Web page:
WASHINGTON Fed's words hint at rise for interest

The current federal funds rate is at a 45-year low.
WASHINGTON (AP) -- Federal Reserve policy-makers reinforced some economists' belief that interest rates could move higher this summer, dropping an assessment that they could stay near rock-bottom levels for a "considerable period." Central bank officials said the economy was expanding briskly.
The change by Federal Reserve Chairman Alan Greenspan and his colleagues came Wednesday with agreement to hold a key short-term interest rate, called the federal funds rate, at a 45-year low of 1 percent, where it has been since last June.
Since its August meeting, policy-makers had been saying they foresaw holding rates low for a "considerable period." But that phrase is now gone. Instead, the Fed said it "can be patient in removing its policy accommodation."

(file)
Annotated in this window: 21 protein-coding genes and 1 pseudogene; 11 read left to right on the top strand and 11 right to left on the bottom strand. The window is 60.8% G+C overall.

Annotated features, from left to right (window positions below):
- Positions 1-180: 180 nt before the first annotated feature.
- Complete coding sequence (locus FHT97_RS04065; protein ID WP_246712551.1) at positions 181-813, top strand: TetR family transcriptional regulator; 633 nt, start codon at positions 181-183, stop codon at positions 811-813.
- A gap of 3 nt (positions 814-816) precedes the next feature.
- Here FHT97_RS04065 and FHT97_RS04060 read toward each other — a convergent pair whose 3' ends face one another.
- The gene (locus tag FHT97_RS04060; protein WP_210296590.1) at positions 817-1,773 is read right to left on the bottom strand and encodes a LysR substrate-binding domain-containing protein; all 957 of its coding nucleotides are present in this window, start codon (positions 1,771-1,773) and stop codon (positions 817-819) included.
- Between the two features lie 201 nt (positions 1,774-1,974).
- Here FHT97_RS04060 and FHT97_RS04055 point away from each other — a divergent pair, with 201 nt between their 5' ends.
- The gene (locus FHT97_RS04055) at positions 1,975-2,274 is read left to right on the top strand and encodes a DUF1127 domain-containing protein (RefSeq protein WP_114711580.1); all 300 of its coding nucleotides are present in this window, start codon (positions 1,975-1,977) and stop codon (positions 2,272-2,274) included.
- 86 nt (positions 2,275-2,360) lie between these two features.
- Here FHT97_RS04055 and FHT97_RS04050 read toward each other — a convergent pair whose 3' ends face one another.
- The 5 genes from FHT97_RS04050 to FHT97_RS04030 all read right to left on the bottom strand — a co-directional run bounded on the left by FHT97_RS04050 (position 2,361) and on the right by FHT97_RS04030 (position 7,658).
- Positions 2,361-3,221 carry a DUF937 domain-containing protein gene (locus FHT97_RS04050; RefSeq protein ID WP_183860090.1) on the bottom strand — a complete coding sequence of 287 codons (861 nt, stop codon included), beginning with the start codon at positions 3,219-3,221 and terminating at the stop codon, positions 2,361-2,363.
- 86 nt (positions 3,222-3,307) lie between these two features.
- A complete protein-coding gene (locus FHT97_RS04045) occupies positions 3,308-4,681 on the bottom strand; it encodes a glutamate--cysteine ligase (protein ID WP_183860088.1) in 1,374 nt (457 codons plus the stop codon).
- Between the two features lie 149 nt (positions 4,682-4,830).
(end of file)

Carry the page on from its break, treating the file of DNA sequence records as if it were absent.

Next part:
Economists viewed the new language as a first step by Fed policy-makers to prepare Wall Street and Main Street for higher interest rates down the road.
Investors were jolted by the new language, interpreting it as a signal that higher rates were likely to come sooner than previously expected. Stocks fell sharply in trading.
Questions of timing
But economists offered different opinions about the timing of a possible increase in the funds rate -- the interest that banks charge one another on overnight loans and the Fed's primary lever to influence economic activity.
There seemed to be agreement among economists that there will not be a rate increase at the Fed's next meeting March 16.
"The Federal Reserve is putting a little less pressure on the accelerator and may be coming a little closer to putting its foot on the brake," said Lynn Reaser, chief economist at Banc of America Capital Management.
Reaser predicts the Fed could begin to nudge up rates as early as its June 29-30 meeting and that by the end of this year, the funds rate could rise to around 2 percent.